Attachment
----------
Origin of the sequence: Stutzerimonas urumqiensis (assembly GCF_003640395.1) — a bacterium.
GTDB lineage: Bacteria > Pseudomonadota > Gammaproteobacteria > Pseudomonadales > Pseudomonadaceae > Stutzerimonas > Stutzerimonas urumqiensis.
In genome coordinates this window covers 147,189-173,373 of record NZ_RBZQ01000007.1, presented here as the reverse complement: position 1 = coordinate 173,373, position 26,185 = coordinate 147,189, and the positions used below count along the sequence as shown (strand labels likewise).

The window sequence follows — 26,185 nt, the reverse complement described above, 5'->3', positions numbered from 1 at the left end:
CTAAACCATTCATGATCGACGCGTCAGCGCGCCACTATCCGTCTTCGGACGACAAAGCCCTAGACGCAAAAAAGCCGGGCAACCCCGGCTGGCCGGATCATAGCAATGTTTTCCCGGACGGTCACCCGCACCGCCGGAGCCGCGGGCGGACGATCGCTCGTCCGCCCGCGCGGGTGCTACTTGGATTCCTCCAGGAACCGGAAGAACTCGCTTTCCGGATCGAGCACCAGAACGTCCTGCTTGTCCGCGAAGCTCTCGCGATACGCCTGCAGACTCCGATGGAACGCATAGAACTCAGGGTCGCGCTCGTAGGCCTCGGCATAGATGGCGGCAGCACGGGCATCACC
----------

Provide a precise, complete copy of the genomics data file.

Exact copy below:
Origin of the sequence: Stutzerimonas urumqiensis (assembly GCF_003640395.1) — a bacterium.
GTDB lineage: Bacteria > Pseudomonadota > Gammaproteobacteria > Pseudomonadales > Pseudomonadaceae > Stutzerimonas > Stutzerimonas urumqiensis.
In genome coordinates this window covers 147,189-173,373 of record NZ_RBZQ01000007.1, presented here as the reverse complement: position 1 = coordinate 173,373, position 26,185 = coordinate 147,189, and the positions used below count along the sequence as shown (strand labels likewise).

The window sequence follows — 26,185 nt, the reverse complement described above, 5'->3', positions numbered from 1 at the left end:
CTAAACCATTCATGATCGACGCGTCAGCGCGCCACTATCCGTCTTCGGACGACAAAGCCCTAGACGCAAAAAAGCCGGGCAACCCCGGCTGGCCGGATCATAGCAATGTTTTCCCGGACGGTCACCCGCACCGCCGGAGCCGCGGGCGGACGATCGCTCGTCCGCCCGCGCGGGTGCTACTTGGATTCCTCCAGGAACCGGAAGAACTCGCTTTCCGGATCGAGCACCAGAACGTCCTGCTTGTCCGCGAAGCTCTCGCGATACGCCTGCAGACTCCGATGGAACGCATAGAACTCAGGGTCGCGCTCGTAGGCCTCGGCATAGATGGCGGCAGCACGGGCATCACC